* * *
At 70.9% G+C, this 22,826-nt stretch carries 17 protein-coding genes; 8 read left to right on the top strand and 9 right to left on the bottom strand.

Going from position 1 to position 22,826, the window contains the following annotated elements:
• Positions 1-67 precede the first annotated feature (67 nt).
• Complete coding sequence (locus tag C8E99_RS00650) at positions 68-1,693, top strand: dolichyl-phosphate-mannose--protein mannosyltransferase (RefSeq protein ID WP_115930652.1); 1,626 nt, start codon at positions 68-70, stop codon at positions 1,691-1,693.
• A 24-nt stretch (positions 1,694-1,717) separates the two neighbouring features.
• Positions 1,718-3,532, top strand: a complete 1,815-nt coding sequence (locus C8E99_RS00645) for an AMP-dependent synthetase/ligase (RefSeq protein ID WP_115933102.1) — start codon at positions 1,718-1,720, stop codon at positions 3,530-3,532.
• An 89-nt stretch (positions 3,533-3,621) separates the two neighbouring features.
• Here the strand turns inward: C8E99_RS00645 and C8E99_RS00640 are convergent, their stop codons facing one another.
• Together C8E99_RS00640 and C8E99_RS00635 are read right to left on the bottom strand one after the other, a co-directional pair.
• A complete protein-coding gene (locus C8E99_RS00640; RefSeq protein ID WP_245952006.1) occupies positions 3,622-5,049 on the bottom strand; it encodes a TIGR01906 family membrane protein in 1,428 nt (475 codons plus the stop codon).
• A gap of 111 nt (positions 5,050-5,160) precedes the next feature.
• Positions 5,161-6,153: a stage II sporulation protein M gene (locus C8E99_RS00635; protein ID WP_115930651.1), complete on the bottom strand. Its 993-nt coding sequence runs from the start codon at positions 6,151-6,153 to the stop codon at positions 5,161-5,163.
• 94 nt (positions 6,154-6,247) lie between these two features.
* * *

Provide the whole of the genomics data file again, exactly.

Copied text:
At 70.9% G+C, this 22,826-nt stretch carries 17 protein-coding genes; 8 read left to right on the top strand and 9 right to left on the bottom strand.

Going from position 1 to position 22,826, the window contains the following annotated elements:
• Positions 1-67 precede the first annotated feature (67 nt).
• Complete coding sequence (locus tag C8E99_RS00650) at positions 68-1,693, top strand: dolichyl-phosphate-mannose--protein mannosyltransferase (RefSeq protein ID WP_115930652.1); 1,626 nt, start codon at positions 68-70, stop codon at positions 1,691-1,693.
• A 24-nt stretch (positions 1,694-1,717) separates the two neighbouring features.
• Positions 1,718-3,532, top strand: a complete 1,815-nt coding sequence (locus C8E99_RS00645) for an AMP-dependent synthetase/ligase (RefSeq protein ID WP_115933102.1) — start codon at positions 1,718-1,720, stop codon at positions 3,530-3,532.
• An 89-nt stretch (positions 3,533-3,621) separates the two neighbouring features.
• Here the strand turns inward: C8E99_RS00645 and C8E99_RS00640 are convergent, their stop codons facing one another.
• Together C8E99_RS00640 and C8E99_RS00635 are read right to left on the bottom strand one after the other, a co-directional pair.
• A complete protein-coding gene (locus C8E99_RS00640; RefSeq protein ID WP_245952006.1) occupies positions 3,622-5,049 on the bottom strand; it encodes a TIGR01906 family membrane protein in 1,428 nt (475 codons plus the stop codon).
• A gap of 111 nt (positions 5,050-5,160) precedes the next feature.
• Positions 5,161-6,153: a stage II sporulation protein M gene (locus C8E99_RS00635; protein ID WP_115930651.1), complete on the bottom strand. Its 993-nt coding sequence runs from the start codon at positions 6,151-6,153 to the stop codon at positions 5,161-5,163.
• 94 nt (positions 6,154-6,247) lie between these two features.